IPM: Integrated Pest Management


Attract beneficial insects with flowers!

Integrated Pest Management or IPM is …

an ecological approach to pest management that combines understanding the causes of pest outbreaks, manipulating the crop ecosystem for pest control, and monitoring pest populations and their life cycles to determine if and when the use of pesticides is indicated.


The basic idea is that if you really pay close attention to your garden you can prevent pest populations from getting out of control and if and when they do you can use the least toxic control methods first. The goal here is to impact our natural environment as little as possible and still feed our families. There will always be some pest in your garden and that is okay! They are the menu items to entice beneficial insects to come by for a snack! There is a certain balance in the pest community, that once achieved, is very effective! Mother nature balances things out if we allow her to. Not every leaf or fruit has to be unblemished to have a successful harvest!


It’s as simple as strolling through your garden on a daily basis! I do this in the morning with my coffee and find it to be my favorite activity of the day! Just walk through looking at your plants and notice any changes in them. Are they beginning to wilt? Turning brown or yellow? Are there holes or spots on leaves? If you catch the problem early you can take the steps necessary to ensure a healthy garden!


Once you do see a negative change it’s important you identify what is harming your plants! Proper identification is key to proper treatment. Look closely at damage and narrow it down, take pictures of damage and any insect you see. If you need to identify an insect, your local County Extension Office can assist you. There are also tons of webpages and Facebook groups that can help! Each pest or family of pests has a different method of controlling it. Knowing it’s life cycles and timing your treatment accordingly can save you a lot of time and money.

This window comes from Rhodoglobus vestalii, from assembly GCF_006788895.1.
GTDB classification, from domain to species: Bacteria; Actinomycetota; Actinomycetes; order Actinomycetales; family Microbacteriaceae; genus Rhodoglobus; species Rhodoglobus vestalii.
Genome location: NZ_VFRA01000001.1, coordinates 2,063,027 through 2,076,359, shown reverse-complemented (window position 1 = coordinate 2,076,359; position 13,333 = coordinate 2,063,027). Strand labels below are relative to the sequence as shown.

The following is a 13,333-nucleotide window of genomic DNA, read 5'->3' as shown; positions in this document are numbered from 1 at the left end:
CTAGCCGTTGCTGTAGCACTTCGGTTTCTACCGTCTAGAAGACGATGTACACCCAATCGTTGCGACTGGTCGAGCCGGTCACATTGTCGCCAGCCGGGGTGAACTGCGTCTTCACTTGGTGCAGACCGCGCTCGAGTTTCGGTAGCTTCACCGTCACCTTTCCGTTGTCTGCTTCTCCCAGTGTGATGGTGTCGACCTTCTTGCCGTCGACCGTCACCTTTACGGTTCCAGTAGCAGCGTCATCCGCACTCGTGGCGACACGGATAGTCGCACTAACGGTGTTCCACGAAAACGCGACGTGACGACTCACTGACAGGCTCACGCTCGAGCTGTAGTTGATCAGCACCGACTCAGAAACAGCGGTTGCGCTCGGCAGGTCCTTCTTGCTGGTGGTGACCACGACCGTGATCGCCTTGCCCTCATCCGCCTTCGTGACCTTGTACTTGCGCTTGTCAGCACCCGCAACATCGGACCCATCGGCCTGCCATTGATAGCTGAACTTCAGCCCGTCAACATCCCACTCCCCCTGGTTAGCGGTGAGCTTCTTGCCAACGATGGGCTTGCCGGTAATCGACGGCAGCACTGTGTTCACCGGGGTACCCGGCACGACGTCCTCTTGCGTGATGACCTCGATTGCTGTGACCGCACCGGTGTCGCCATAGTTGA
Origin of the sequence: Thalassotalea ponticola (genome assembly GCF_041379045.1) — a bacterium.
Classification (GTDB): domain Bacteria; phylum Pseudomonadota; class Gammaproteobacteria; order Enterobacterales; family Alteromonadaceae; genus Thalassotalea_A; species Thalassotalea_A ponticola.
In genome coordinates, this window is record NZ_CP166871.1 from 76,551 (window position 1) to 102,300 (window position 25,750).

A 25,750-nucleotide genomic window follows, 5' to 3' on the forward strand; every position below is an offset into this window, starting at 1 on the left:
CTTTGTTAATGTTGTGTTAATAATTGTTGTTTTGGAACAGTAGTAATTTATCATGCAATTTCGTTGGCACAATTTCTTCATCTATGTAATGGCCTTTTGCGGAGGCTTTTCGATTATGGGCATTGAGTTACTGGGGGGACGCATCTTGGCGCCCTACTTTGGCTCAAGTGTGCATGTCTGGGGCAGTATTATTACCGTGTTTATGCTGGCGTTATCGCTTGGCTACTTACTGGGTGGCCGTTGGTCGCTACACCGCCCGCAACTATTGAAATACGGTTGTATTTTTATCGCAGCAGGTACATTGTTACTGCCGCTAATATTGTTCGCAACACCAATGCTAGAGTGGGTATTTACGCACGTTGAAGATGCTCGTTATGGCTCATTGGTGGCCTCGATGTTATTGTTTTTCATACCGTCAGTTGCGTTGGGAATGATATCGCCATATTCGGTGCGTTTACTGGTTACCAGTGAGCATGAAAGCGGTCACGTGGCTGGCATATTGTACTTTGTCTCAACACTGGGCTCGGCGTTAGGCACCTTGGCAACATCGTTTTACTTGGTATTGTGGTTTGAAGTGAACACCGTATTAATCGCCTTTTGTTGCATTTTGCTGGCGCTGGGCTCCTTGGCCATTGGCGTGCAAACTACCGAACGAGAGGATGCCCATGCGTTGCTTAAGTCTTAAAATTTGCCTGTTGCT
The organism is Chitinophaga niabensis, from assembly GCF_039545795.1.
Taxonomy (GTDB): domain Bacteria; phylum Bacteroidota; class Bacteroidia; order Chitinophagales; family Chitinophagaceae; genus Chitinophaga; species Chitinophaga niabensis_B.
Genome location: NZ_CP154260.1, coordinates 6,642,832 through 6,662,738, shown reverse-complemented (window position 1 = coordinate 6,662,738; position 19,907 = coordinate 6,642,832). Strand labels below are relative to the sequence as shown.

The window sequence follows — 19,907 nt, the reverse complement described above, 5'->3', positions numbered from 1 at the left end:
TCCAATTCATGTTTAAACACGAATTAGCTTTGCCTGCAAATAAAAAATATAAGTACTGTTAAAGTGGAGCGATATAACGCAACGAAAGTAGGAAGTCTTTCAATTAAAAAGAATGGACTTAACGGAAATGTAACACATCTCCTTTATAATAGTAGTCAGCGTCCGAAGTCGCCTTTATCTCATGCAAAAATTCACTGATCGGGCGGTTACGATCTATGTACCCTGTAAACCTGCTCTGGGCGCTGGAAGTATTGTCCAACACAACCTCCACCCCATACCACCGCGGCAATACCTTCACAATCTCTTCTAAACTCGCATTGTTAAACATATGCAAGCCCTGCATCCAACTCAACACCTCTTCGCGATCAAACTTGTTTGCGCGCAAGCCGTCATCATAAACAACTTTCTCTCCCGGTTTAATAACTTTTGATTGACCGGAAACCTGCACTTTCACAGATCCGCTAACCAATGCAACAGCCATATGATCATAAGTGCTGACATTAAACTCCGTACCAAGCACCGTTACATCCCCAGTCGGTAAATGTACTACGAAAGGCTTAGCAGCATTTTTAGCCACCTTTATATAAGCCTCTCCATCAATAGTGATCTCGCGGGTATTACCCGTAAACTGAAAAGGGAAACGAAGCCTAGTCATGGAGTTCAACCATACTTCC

Using control methods listed below in this order will help prevent most problems.


  1. Biological – This is where all those beneficial insects I keep talking about become so important! If you allow the predators to thrive they will eat most of the bad bugs for you! So invite the good bugs in and don’t use pesticides that harm good and bad bugs!
  2. Cultural – Creating a prime environment for plants and not pests is a balancing act at times. Give your plants everything they need to be their strongest. Keeping plants healthy and weed free can protect them from being a target for pests and disease.
  3. Mechanical and Physical – Can be as simple as mulch to keep weeds out and fences to keep out browsing mammals. Also bait crops and traps for pest can be another way to control.
  4. Chemical – This is when you reach a point where nothing else above has worked! It’s important that you start with the least harmful, most target specific control chemical in an organic option. They must be applied correctly and at the right time to be most effective and least harmful.

So get out there with your coffee and observe your garden! Feel empowered that a few pests can be a good thing because you are balancing your ecosystem so that Nature can work for you!


  • Grammy

    Great Post!

    We had a guest speaker in a Plant Science class that stated that IPM allowed chemical/conventional approaches to pest control….as a last resort. 🙁
    Yes, I did argue with him.
    He worked for some Ag Agency and was an ‘authority’.
    I must say I haven’t heard or read anything to agree with him but I thought I would mention this, perhaps other readers may have some thoughts???

    • Rose

      Thank You!
      Unfortunately, many Ag Agencies and Extension offices still make the mistake of using and recommending harsh non organic products! That’s why people like you and I try to educate as many as we can about natures way!

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